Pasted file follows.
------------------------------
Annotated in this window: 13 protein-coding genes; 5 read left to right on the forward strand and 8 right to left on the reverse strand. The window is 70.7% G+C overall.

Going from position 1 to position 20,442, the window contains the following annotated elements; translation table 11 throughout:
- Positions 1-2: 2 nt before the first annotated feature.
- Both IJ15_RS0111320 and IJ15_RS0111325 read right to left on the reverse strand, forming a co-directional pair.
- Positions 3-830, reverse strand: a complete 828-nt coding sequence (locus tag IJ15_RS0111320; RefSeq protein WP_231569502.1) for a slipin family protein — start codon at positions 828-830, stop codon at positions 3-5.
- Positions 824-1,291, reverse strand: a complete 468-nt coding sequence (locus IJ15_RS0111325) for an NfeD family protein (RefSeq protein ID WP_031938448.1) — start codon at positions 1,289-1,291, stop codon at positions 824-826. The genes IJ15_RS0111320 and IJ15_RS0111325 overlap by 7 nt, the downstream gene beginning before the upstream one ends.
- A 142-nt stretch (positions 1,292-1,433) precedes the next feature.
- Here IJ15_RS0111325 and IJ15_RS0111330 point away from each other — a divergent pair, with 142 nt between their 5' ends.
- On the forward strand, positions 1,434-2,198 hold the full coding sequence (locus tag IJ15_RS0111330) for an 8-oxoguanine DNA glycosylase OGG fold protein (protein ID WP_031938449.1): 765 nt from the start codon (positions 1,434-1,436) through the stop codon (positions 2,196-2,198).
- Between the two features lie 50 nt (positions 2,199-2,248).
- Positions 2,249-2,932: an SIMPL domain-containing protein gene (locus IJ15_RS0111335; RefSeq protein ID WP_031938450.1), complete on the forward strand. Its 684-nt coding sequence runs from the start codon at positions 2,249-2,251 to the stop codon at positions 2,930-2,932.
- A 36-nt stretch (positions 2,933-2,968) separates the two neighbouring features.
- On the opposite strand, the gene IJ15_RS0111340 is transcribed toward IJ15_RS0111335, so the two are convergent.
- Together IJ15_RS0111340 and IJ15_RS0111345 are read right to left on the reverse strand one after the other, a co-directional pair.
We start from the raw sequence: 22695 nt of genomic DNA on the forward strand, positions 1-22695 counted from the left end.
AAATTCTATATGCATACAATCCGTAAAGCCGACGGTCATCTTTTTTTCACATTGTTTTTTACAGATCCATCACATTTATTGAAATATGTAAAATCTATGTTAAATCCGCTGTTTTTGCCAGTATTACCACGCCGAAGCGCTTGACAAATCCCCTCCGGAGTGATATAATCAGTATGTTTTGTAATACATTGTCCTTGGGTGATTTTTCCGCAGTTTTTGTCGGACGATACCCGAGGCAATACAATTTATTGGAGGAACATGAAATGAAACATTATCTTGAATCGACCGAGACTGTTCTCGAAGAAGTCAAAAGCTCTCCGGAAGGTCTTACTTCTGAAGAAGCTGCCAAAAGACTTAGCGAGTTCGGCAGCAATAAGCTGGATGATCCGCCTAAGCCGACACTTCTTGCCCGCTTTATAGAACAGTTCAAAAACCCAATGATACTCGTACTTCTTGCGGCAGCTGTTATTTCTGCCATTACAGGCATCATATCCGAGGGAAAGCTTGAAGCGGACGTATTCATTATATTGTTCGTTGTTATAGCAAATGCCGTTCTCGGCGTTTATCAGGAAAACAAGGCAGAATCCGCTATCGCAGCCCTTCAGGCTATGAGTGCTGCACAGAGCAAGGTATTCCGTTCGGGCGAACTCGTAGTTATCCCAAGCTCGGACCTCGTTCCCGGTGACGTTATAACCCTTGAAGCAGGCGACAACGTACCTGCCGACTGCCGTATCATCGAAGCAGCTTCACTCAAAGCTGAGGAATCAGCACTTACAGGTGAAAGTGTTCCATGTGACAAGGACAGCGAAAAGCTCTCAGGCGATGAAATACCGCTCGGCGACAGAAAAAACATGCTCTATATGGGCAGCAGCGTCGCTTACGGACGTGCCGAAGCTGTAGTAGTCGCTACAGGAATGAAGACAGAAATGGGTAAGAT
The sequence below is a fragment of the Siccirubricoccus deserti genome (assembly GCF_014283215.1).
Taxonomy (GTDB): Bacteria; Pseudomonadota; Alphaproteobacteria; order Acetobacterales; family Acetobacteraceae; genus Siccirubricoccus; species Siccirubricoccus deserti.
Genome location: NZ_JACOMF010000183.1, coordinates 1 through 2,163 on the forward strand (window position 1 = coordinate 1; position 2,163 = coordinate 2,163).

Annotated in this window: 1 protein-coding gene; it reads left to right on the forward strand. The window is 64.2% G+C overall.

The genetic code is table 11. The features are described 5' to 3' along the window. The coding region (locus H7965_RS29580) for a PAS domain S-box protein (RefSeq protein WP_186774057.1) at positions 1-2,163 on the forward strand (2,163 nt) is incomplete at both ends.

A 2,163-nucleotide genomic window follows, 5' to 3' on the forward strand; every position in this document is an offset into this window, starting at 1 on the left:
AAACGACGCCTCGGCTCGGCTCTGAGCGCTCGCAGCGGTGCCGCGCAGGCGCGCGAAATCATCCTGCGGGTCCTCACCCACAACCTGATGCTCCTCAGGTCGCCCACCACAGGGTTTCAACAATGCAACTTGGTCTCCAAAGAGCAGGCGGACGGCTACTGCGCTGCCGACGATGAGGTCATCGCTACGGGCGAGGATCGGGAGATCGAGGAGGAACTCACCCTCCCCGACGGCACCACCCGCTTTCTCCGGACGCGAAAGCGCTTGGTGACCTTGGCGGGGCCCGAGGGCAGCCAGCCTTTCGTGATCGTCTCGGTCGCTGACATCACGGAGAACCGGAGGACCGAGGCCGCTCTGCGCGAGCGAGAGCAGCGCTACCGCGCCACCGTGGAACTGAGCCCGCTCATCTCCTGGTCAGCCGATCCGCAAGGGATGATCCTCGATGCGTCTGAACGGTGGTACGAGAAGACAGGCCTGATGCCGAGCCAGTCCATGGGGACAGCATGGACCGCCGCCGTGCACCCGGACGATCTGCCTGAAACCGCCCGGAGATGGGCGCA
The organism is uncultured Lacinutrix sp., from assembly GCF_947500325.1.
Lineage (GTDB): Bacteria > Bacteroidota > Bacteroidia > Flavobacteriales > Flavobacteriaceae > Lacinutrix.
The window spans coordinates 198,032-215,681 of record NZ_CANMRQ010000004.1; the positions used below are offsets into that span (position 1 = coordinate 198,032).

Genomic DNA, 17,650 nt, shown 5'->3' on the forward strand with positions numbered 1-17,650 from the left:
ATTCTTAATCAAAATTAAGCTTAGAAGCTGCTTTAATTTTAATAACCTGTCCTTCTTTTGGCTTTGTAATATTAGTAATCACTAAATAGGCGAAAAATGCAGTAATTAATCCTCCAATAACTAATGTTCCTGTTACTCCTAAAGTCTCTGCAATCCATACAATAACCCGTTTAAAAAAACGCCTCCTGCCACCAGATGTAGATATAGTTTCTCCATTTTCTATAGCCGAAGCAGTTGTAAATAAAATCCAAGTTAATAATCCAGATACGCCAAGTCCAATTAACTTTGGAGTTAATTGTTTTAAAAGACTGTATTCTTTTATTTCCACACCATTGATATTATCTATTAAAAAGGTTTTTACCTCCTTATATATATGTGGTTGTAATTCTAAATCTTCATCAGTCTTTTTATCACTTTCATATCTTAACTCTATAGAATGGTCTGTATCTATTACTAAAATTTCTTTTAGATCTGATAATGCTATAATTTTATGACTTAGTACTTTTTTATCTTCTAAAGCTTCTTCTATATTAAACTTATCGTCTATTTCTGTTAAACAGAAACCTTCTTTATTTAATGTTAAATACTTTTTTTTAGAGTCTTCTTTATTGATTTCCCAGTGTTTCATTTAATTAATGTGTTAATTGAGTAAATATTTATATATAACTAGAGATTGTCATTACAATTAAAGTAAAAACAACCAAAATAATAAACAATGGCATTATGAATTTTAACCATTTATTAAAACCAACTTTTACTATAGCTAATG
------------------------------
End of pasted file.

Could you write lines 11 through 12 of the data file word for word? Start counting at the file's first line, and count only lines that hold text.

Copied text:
- Positions 2,249-2,932: an SIMPL domain-containing protein gene (locus IJ15_RS0111335; RefSeq protein ID WP_031938450.1), complete on the forward strand. Its 684-nt coding sequence runs from the start codon at positions 2,249-2,251 to the stop codon at positions 2,930-2,932.
- A 36-nt stretch (positions 2,933-2,968) separates the two neighbouring features.